Winnipeg Free Press - PRINT EDITION

Scientist superheroes

Latest technological breakthroughs come right out of the comic books

  • Print

WASHINGTON -- For those sci-fi enthusiasts who couldn't make it to San Diego for Comic-Con, the White House had a solution last week: a Google+ Hangout webchat exploring the stuff superheroes are made of, including invisibility and super strength.

Uncool people would describe the latest installment of "We the Geeks," a public outreach project of the Office of Science and Technology Policy, as simply a discussion of materials science. But we know better. We're talking invisible cloaks! Liquid armour! Touch-sensitive synthetic skin!

The panel of engineering and physics experts displayed, described and activated an array of inventions that could apply to military operations, surgery, even a high school musical (if, for example, you wanted stagehands to be invisible as they moved scenery).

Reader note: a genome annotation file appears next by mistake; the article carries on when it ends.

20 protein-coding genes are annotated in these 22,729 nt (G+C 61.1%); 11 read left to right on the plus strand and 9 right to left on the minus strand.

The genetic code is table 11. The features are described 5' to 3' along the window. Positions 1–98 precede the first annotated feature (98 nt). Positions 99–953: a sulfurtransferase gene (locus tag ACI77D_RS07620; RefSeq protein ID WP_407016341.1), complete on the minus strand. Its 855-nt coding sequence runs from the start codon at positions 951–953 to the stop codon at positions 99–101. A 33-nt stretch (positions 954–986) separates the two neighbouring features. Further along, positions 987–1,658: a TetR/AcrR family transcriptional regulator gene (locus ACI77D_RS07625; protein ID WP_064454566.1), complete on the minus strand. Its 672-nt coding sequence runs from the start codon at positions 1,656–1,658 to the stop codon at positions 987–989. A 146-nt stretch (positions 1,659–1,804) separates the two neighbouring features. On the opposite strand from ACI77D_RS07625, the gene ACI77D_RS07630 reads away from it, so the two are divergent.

"Materials science is what allows us to make something real right out of the comic books," explained Nate Ball, co-founder of Atlas Devices and inventor of the Ascender, which allows for "reverse rappelling" up buildings, Batman style. "Most of us are familiar with how Batman gets out of trouble," he said as he introduced the device.

Norman Wagner, a professor of chemical engineering at the University of Delaware, offered his own bit of drama by stabbing a swatch of Kevlar containing liquid armor with an ice pick to show how the material turns rigid quickly. Liquid armour, he explained, "transitions from a fluid-like state to a solid-light state under impact," allowing it to resist assaults from small, powerful objects.

"We've been stabbing this one for about five years," he explained as he jabbed away to no effect.

Wagner said his group is working with a range of agencies and industries on applying the research: NASA may use it for spacesuits that could withstand a micro-meteorite traveling at 40,000 km/h, while doctors and nurses could wear garb that could not be pricked by hypodermic needles.